Economic slide hits insurance sector

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ZIMBABWE’S macroeconomic challenges have resulted in the country’s primary and secondary industries — including the insurance sector — taking a heavy knock.

Taurai Mangudhla

The tertiary industry, largely dependent on primary industrial activities such as farming and mining as well as manufacturing in the secondary industry, is susceptible to problems that have seen companies lay off hundreds of thousands of workers or shutting down.

The latest Insurance and Pensions Commission (Ipec) 2014 second quarter short-term non-life insurance report indicates a general slowdown in business written for the first half years between 2010 and 2014.

According to Ipec figures, gross premium written (GPW) grew by US$24 million from the first half of 2010 compared to 2011.

The figures show GPW grew by another US$25 million from the first half of 2011 compared to 2012 before slowing down and growing by US$8,3 million from the first half of 2012 and June 2013.

The GPW decreased marginally from US$117, 82 million for the half year period ended 30 June 2013 to $116,89 million for the half year ended 30 June 2014.

Ipec said although there has been a general upward trend in the volume of business written since 2010, a slowing down in the growth of business written in the non-life insurance sector has generally been witnessed in tandem with the slowing down of growth in the economy at large.

“This could be explained by the fact that in general, the insurance sector usually follows the fortunes of the mainstream economy,” reads the report.

The Ipec report comes after top local insurance expert, Grace Muradzikwa recently told businessdigest that Zimbabwe’s economic slowdown is taking a toll on the insurance industry as companies and individuals, who constitute the insurance industry’s client base have been affected by the poor economic performance.

“As insurance, we follow the fortunes of our clients and when their business is going down we cannot grow,” said Muradzikwa, who is also Nicoz Diamond managing director. “Last year, our industry grew by 7% and it grew by about 5% in the first quarter of this year and I do not see it at 7% in this current year under this environment.”

Ipec said the growth in net premium written (NPW) of 4,74% from US$60,84 million for the half year ended 30 June 2013 to US$63,73 million for the period under review, which is higher than the -0,74% witnessed in GPW shows a reduced uptake of reinsurance services and this could be due to increased risk appetite.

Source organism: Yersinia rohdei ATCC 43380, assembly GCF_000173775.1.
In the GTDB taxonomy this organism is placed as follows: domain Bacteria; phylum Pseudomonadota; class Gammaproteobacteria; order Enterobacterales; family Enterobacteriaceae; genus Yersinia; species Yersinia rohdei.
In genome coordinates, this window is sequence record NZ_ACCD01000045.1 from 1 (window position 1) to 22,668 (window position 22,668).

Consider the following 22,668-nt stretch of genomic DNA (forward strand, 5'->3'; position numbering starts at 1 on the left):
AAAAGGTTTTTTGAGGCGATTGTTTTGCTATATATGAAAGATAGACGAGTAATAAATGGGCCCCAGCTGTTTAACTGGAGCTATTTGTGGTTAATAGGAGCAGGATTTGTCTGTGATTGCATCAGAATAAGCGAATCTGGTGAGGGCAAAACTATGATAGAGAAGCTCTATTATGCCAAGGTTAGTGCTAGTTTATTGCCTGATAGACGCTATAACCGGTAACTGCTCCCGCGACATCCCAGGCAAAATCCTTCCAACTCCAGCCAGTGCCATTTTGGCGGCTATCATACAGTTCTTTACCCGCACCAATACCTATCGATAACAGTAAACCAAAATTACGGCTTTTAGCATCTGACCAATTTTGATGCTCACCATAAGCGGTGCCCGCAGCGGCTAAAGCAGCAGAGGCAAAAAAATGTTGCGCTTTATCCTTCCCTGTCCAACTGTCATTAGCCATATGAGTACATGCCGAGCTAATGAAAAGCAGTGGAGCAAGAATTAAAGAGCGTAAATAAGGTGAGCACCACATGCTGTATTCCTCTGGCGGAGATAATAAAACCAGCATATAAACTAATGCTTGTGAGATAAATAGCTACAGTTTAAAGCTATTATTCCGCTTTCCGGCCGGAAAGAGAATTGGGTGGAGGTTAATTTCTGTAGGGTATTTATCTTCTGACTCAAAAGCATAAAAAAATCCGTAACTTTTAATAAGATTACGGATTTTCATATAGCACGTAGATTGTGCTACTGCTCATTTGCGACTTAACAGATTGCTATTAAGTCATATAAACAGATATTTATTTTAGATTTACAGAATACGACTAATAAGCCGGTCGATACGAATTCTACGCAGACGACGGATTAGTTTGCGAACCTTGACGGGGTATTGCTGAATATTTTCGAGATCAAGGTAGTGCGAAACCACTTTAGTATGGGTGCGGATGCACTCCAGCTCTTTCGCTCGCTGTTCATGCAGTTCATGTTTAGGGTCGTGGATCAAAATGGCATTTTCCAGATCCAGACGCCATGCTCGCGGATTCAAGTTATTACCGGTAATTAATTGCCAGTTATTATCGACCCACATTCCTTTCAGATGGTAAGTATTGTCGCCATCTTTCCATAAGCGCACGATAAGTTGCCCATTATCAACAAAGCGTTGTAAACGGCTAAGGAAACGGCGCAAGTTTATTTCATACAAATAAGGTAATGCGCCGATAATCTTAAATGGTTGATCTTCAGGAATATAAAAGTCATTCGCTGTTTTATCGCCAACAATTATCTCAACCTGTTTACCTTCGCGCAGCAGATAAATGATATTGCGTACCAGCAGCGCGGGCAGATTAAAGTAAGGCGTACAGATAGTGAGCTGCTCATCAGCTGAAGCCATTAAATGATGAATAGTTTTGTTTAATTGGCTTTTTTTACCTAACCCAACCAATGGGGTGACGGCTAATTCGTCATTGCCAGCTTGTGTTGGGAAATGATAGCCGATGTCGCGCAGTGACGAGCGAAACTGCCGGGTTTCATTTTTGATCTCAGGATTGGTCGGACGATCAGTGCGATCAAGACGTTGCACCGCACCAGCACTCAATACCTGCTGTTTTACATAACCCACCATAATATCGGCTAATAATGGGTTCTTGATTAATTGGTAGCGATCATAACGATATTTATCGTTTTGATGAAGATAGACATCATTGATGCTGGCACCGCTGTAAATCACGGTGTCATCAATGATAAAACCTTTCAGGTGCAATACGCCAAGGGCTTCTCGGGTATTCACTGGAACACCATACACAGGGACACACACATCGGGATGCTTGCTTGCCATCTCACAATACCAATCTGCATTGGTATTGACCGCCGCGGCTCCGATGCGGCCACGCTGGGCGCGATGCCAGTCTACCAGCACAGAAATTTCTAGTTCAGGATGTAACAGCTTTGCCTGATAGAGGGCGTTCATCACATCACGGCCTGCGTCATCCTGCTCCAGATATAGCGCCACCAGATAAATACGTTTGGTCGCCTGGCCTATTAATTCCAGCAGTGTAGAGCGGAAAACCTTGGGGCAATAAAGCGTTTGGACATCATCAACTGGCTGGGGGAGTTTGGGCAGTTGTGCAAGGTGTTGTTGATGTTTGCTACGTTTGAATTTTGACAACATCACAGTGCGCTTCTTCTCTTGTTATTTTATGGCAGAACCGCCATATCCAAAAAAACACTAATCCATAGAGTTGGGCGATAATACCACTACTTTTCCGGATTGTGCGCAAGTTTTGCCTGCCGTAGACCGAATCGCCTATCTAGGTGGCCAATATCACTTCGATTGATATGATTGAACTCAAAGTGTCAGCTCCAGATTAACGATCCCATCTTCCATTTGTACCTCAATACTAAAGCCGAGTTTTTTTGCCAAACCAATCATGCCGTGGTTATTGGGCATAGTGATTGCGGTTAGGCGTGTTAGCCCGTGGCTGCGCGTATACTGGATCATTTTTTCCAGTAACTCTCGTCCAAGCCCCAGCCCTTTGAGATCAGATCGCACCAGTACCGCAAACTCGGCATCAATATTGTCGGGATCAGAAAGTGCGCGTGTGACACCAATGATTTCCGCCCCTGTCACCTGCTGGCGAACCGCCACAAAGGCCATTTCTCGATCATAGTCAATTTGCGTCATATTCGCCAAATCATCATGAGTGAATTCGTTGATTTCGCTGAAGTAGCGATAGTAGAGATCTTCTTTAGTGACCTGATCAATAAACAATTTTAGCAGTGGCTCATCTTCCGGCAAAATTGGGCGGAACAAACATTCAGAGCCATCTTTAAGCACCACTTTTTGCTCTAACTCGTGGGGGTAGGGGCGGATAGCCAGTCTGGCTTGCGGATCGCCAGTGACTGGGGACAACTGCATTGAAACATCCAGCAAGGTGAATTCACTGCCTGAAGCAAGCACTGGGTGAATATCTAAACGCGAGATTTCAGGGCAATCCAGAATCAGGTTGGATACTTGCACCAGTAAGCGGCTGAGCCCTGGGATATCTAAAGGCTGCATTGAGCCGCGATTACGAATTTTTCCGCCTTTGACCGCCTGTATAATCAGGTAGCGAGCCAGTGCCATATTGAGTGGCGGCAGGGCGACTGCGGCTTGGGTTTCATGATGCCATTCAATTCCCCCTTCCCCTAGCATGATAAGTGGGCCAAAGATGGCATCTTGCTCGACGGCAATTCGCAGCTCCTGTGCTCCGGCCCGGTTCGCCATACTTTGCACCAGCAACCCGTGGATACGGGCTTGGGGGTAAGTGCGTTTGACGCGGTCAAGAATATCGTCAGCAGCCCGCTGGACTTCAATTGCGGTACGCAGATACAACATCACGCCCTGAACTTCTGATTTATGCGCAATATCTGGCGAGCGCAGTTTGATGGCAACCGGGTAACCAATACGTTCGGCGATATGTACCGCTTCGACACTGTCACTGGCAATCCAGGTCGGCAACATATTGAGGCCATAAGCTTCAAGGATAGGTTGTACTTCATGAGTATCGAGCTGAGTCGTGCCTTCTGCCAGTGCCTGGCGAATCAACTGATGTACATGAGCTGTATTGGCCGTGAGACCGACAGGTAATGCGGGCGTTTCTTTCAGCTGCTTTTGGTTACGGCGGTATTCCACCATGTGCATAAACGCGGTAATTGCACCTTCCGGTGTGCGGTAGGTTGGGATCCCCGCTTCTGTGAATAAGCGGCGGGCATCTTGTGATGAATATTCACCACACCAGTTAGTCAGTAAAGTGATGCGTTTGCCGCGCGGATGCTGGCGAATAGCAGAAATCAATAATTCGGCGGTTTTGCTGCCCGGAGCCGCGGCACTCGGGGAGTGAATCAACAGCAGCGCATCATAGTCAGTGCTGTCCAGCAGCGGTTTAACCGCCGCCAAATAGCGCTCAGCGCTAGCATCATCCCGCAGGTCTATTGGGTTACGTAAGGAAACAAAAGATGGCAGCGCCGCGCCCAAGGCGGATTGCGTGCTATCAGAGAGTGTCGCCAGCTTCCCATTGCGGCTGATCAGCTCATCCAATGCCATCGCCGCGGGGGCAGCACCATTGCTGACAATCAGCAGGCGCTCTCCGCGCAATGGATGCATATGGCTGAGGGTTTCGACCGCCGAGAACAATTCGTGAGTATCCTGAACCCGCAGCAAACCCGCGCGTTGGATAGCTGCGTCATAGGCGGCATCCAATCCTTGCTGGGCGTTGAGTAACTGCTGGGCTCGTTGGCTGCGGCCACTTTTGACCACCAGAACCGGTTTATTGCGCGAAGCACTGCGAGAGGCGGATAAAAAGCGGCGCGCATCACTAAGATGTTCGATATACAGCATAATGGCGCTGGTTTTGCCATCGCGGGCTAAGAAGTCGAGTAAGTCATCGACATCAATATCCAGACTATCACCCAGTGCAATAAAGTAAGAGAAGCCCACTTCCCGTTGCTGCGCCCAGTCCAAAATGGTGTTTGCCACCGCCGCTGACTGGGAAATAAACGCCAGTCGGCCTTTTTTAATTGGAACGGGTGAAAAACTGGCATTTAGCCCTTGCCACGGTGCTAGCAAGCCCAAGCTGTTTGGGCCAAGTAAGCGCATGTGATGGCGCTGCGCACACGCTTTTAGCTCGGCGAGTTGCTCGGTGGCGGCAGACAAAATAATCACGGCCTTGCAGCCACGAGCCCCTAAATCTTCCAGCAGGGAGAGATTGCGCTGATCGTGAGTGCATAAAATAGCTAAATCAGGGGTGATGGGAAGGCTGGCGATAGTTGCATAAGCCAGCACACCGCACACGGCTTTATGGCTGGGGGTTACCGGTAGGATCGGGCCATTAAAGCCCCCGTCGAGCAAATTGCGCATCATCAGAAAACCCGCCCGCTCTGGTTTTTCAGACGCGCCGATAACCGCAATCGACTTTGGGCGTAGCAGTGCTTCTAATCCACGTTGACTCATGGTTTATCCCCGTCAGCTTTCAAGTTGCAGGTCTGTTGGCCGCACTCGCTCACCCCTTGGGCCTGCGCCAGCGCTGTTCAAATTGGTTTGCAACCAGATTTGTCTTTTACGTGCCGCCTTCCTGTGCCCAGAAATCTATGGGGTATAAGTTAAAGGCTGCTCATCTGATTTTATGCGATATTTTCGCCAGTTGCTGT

The regulator said the marginal decrease in the volume was mainly attributable to shrinkage in business generated from aviation insurance.

“Motor insurance, which usually records significant growth, witnessed a modest increase in business written of US$0,70 million,” said Ipec.

According to the report, although total assets for non-life insurers have generally been on the upward trend since 2009, there was a 2,92% decline that was reported during the quarter under review to US$176,24 mainly due to the persisting liquidity crunch that has resulted in decreases in premium debtors as well as cash and cash equivalents, with decreases amounting to US$6,25 million and US$4,80 million respectively.

“Total cash and near cash assets for non-life insurers decreased by 8,10% from US$45,94 million as at 31 March 2014 to $42,2 million as at 30 June 2014. The decrease in cash and near cash assets could be in line with the general liquidity problems currently being faced by the economy at large,” reads the report.

“The industry continued to be saddled by challenges emanating from non-collection of cash in respect of some business generated.”
Non-life insurers reported a 19,44% shrinkage in total profit after tax from US$7,38 million for the half year ended 30 June 2013 to US$5,95 million for the half year ended 30 June 2014.

The shrinkage in total profit after tax was mainly attributable to a 10,69% surge in operating expenses from US$21,88 million for the half year ended 30 June 2013 to $24,22 million for the period under review.

For non-life reinsurers, total GPW for the half year ended 30 June 2014 amounted to US$56,25 million, reflecting a 6,72% decrease from US$60,3 million reported for the half year ended 30 June 2013.

The decrease in total GPW has been mainly attributed to shrinkage in business generated from motor as well as engineering insurance.

“The business retained by the reinsurers on their books declined by 10,38% from US$41,82 million for the six months ended 30 June 2013 to US$37,48 million for the half year ended 30 June 2014.

“This implies that the potential for profitability for the reinsurers may have been reduced since retaining less business results in a reduced scope for making profits.”

Ipec said total profit after tax for non-life reinsurers decreased significantly by 87,24% from US$5,62 million for the half year ended 30 June 2013 to US$0,72 million for the half year ended 30 June 2014due to the shrinkage in business written.

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